“Before I came here, I was not happy.” – Warmin Rija, Ethiopian refugee.
Sport and physical activity have tremendous positive effects on individuals and communities. Warmin Rija discovered this truth when he signed up for a martial arts programme at the JRS centre.
“I found myself, I changed,” Warmin recounts.
Martial arts are one of the activities refugees can engage in at the JRS centre in Maban. Since its founding in 2013, the centre has been a place for young refugees to express themselves through sport. and. Through physical activity, young boys and girls grow in a safe and supportive environment.
At the centre, students of martial arts are known as “acrobats”. The group is led by instructor Issac Ayub, himself a refugee who studied martial arts at the World Mission School in Ethiopia. Issac now supports over 250 boys and girls to test their limit, grow, and work together.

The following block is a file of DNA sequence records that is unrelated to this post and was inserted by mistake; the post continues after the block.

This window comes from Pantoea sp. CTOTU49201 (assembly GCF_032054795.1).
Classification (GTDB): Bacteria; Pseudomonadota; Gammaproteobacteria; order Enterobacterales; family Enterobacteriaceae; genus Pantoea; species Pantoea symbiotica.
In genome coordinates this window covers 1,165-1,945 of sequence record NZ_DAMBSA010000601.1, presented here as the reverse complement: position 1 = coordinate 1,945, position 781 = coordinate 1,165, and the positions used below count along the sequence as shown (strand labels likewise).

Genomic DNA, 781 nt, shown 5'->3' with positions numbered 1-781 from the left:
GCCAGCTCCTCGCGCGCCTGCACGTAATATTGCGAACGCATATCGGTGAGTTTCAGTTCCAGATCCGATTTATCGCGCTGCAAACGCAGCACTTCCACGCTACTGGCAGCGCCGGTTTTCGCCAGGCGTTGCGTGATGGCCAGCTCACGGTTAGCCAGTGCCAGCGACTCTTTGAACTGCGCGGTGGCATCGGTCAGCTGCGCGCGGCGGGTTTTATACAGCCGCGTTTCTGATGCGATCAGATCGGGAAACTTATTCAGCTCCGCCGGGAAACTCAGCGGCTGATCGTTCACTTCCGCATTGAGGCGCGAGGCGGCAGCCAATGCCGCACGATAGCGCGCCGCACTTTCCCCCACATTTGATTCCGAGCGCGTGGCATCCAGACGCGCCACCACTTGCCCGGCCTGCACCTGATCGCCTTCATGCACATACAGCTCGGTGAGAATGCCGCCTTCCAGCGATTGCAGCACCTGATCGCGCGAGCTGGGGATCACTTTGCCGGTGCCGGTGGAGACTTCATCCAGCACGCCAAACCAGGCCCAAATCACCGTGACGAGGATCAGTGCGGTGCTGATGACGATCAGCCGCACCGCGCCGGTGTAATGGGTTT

That is what martial arts are all about: discipline, teamwork, and personal challenges. Issac wishes to convey this message to his students. “I want them to have respect, it’s the first thing that I expect them to have, and then to have competence and to build trust among themselves. I want them to [develop] relationship skills, I want them to be good leaders in the future.”
Sport and social activities such as martial arts are part of JRS Mental Health and Psycho-Social Support (MHPSS) programmes. The goal of MHPSS is to prioritise immediate physical as well as psychosocial needs, as this allows people to regain strength, confidence, and focus on their future.
Physical activity is key to promote such a positive change, as it has the power to strengthen social ties and promote development and peace, as well as solidarity and respect for all.